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Global conversation on climate change suggests Canadians expect more from national effort to tackle


June 9, 2015
By Ground Water Canada

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June 9, 2015, Waterloo, Ont. – A sweeping citizen consultation suggests more than 80 per cent of
Canadians asked feel climate change is not a national priority but it
should be, compared to nearly 60 per cent of citizens in the other G7
countries.

June 9, 2015, Waterloo, Ont. – A sweeping citizen consultation suggests more than 80 per cent of
Canadians asked feel climate change is not a national priority but it
should be, compared to nearly 60 per cent of citizens in the other G7
countries.
 
The results emerge from the World Wide Views on Climate and Energy, beginning at dawn on
Saturday, June 6, in the Pacific Islands and ending at dusk in the West
Coast of the United States, more than 10,000 people from 79 countries
spanning five continents came together to discuss and vote on issues
related to climate change and energy, said the University of Waterloo, which helped organize Ontario's participation, in a news release.
 
In general, answers from Canadians surveyed aligned with those of people
all over the world. However, when compared to its G7 counterparts, some
results from Canada stand out.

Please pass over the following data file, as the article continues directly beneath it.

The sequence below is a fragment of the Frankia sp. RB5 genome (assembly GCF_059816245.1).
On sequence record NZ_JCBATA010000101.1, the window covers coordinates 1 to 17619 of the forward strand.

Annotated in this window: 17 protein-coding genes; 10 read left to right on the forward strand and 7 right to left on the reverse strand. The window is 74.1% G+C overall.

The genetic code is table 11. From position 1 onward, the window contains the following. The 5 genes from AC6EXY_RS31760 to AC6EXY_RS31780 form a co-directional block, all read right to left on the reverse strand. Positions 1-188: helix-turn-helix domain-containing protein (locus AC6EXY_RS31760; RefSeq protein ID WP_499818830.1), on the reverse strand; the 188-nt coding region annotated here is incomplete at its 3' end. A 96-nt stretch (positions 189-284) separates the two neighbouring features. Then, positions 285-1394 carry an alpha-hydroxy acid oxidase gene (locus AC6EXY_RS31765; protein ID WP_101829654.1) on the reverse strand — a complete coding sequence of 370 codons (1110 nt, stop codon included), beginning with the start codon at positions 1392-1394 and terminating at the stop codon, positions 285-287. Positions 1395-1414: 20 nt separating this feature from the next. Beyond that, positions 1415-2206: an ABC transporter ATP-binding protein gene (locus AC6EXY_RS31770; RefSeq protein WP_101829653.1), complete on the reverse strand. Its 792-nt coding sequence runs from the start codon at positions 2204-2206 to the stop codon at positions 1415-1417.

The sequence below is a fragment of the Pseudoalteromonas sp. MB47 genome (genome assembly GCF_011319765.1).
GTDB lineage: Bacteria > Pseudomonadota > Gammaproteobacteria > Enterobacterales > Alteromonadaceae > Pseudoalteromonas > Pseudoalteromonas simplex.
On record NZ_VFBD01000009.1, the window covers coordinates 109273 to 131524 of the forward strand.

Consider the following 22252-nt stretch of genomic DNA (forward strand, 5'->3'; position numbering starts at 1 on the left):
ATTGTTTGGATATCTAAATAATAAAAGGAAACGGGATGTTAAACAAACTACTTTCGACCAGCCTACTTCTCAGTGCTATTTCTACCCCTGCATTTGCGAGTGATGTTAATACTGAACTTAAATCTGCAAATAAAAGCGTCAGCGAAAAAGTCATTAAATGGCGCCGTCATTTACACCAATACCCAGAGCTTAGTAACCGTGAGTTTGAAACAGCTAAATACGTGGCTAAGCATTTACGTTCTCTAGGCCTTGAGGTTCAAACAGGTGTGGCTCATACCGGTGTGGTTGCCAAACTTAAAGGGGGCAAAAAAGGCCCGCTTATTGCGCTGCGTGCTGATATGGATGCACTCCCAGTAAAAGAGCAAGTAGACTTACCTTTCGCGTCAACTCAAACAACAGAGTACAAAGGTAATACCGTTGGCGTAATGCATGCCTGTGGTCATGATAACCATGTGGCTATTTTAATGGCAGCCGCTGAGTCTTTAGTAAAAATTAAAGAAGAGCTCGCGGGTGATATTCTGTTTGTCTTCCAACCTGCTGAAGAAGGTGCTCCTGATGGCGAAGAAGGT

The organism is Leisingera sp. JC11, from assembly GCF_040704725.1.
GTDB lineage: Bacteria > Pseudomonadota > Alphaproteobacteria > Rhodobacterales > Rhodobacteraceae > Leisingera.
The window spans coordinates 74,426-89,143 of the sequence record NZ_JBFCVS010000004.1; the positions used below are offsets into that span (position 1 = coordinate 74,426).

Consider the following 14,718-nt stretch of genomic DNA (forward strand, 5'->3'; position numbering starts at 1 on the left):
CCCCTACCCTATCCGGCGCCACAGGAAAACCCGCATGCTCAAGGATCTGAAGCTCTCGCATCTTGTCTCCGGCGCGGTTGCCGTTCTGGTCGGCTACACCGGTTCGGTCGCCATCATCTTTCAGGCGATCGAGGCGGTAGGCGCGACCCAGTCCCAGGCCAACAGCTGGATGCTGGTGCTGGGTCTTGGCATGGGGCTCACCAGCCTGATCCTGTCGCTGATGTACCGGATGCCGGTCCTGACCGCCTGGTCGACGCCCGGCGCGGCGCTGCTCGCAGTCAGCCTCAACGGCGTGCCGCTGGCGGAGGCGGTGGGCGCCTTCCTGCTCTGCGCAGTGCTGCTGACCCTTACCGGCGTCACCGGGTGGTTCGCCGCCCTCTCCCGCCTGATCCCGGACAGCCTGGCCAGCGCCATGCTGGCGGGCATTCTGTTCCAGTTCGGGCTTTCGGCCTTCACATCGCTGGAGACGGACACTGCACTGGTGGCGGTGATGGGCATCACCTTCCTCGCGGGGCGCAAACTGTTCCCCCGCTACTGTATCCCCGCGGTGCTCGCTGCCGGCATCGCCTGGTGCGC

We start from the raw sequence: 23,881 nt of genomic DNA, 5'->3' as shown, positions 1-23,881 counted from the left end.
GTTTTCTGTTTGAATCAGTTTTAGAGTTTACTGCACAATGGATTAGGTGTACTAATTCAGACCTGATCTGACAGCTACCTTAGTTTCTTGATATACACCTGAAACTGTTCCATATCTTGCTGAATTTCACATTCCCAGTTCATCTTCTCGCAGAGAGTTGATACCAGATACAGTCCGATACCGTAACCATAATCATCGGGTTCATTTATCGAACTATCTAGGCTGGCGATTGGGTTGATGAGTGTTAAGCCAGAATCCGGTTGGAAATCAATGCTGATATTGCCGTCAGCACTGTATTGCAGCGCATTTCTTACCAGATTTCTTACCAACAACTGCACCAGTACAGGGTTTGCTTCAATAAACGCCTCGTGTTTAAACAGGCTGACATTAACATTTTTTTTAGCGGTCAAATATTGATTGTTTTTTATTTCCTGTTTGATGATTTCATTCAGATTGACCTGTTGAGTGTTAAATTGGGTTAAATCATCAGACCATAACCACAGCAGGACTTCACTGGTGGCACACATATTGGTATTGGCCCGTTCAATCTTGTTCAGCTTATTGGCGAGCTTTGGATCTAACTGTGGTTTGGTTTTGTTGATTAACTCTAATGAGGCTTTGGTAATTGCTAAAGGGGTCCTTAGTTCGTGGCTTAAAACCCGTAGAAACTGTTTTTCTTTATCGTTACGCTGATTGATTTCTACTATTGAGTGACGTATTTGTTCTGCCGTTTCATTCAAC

Canadians are less inclined to do whatever it takes to stop climate
change. When asked if “the world should take ambitious action, but not
whatever it takes,” only 20 per cent of G7 respondents agreed compared
to 32 per cent of Canadians.

There was also a split between Canadians and citizens in other G7
countries about who is responsible for tackling climate change.
Participants in G7 countries felt more strongly (12 per cent) that
tackling climate change was a global responsibility. The Canadian
results also reveal that we’re seven per cent more likely to believe
that tackling climate change is primarily the responsibility of national
governments.
 
The University of Waterloo, with support from the Balsillie School of
International Affairs, organized Ontario’s participation in the
ambitious project. 107 citizens from the Region of Waterloo debated and
answered more than 30 specific questions on five key themes related to
climate change and energy.
 
“Canadians are asking their governments and each other to do more on
tackling climate change,” said David McLaughlin, strategic advisor on
sustainability in the Faculty of Environment, in the release. “There is a growing
consensus amongst Canadians that the world and Canada need to act more
to tackle climate change. The results are clear. Canadians want climate
change to be more of a priority for Canada than it is.”
 
All results and tools for comparing different countries, regions and politically organized states are all available on the World Wide Views website .

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